Review – IPEVO X1-N6 Internet Conference Station


Professional audio and video conferencing products have always been out of reach for small businesses but, with limited staff and resources, they have the most to gain by developing an effective conferencing system.  The technology is well within reach given the availability of high bandwidth internet connections and simple communication software such as Skype.

Is there finally an affordable conferencing solution for small business?

Polycom has been the primary player in the conference phone market for years.  Since the release of the first SoundStation in the early-nineties, their voice conferencing phone has become a staple in every professional meeting space.  In recent years the focus has shifted to video capability, which I will cover in a future article, but any good conferencing system begins with an effective multi-user audio solution.  That is the problem the IPEVO X1-N6 Internet Conference Station hopes to solve.


The X1-N6 comes nicely packaged and includes all you need to get up and running.  As soon as you remove it from the box you can immediately see a similarity to the Polycom units and for a good reason.  The design is the most effective way to capture audio from all participants around a table without resorting to additional microphones.

The X1-N6 seems generally well built and has simple controls.  A volume dial is located on the top of the unit and somewhat less conspicuous mute and power switches are located along the side of the arms of the unit.  The unit emits a soft green glow when the microphone is enabled which changes to red if you activate the mute switch.  You will also find ports for an external analog headset for private conversations along the side and a single mini-USB port on the bottom of the unit.


To install, simply connect the X1-N6 via the included USB cable to your Windows or Mac OS computer.  The device did not require any special drivers and simply appears as an audio output and input device.  It can be used by any program so you may find applications beyond video conferencing such as recording meetings or group podcasts.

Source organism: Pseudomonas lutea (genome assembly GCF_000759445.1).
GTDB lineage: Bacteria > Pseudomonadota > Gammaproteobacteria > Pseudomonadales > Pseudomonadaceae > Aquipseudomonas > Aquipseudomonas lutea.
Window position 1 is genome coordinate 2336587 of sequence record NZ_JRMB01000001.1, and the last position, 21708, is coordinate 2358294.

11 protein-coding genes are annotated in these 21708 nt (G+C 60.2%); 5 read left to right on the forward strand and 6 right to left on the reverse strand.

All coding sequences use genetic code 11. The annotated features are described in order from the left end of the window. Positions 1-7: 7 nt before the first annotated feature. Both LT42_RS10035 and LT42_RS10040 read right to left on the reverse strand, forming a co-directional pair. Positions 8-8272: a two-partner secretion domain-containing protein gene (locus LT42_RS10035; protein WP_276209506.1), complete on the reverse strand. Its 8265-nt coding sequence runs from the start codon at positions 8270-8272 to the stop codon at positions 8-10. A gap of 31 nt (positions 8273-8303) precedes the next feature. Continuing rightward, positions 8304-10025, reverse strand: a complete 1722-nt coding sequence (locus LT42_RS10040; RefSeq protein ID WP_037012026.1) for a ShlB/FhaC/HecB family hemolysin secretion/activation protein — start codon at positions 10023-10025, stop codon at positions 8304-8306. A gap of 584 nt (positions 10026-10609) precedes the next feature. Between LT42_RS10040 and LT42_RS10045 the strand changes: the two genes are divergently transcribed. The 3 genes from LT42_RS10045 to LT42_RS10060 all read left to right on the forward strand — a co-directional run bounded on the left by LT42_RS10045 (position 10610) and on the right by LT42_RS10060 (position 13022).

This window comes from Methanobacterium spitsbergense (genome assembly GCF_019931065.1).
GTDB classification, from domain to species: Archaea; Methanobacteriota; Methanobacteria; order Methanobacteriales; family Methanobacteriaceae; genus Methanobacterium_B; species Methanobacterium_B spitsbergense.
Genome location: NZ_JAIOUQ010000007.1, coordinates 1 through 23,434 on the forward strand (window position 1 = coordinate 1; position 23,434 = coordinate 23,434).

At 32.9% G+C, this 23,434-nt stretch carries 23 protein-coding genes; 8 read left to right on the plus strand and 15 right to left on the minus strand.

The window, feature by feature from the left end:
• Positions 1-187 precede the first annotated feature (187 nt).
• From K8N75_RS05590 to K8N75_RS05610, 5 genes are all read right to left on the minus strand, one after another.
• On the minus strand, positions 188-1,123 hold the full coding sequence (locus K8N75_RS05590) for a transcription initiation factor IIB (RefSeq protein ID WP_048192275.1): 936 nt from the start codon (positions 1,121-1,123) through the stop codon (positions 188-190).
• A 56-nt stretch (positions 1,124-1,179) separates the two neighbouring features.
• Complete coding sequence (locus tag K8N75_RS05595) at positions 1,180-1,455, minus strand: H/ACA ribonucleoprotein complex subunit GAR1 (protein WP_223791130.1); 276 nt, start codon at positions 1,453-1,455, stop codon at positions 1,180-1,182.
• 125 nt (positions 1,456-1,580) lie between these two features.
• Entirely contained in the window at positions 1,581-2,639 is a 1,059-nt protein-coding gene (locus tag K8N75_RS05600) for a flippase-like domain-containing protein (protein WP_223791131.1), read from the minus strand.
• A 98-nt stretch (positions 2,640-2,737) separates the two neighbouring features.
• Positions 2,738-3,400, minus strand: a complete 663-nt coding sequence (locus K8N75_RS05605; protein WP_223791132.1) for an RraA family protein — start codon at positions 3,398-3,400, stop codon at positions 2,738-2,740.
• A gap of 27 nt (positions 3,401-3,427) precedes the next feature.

In my testing I compared the X1-N6 to the following devices utilizing both free and commercially available software packages.

  • Logitech QuickCall USB Speakerphone – Internal Speaker
  • Logitech QuickCam Orbit – External Seakers
  • Plantronics USB Microphone – External Speakers

The quality of the audio varies little between the competing applications so we will focus on the hardware itself.

The Logitech QuickCall USB Speakerphone is a very similar unit in that it is a combination microphone array and speaker.  It is also designed for Internet calling and, admittedly, has some nicer features including a digital volume control and soft buttons to manage the calling features.  The downside is that these features require special drivers to be installed and they are only available for Windows XP. Logitech has discontinued the product and there will not be drivers for Windows Vista or 7.

The QuickCall had a slightly fuller sounding speaker than the X1-N6 however the audio tended to echo slightly when used as a standalone solution.  It is also designed to face the users and was somewhat less effective when the user was located behind the unit.  Fortunately, the QuickCall is available for around $10 on Amazon while supplies last.

The Logitech QuickCam Orbit has an extremely sensitive microphone built into the camera housing.  While this might be effective in a controlled environment, it functions poorly in a large space and readily picks up background noise.  The Plantronics USB microphone is just the opposite.  It probably resulted in the best audio quality of all the devices tested, but only had an effective range of a few feet and the speaker needed to be situated directly in front of the unit.  It would be an excellent choice for a desktop solution however is isn’t well suited for a conference room.

The X1-N6 clearly bested the other devices tested in a small conference space.  The remote user could hear the speaking voice from any location around the table about equually and found the audio quality to be good.  Any echo was reduced to a manageable level and while, the speaker could be slightly fuller, the audio output was sufficient to conduct a conversation.  It would be ideal if the volume dial affected the volume of the computer connected, but I suggest this was an intentional design choice to eliminate the need for drivers.


In an age where devices seems to get more and more complicated, it is nice to see a product that take a simple approach to a problem and does it well.  One of the greatest advantages of the X1-N6 is its simple configuration and compatibility no matter which platform you choose.  It is no Polycom SoundStation, but at $139 it is a fraction of the cost and is an excellent starting point of a voice/video conferencing system for any small business.

You can view more details at IPEVO’s website.

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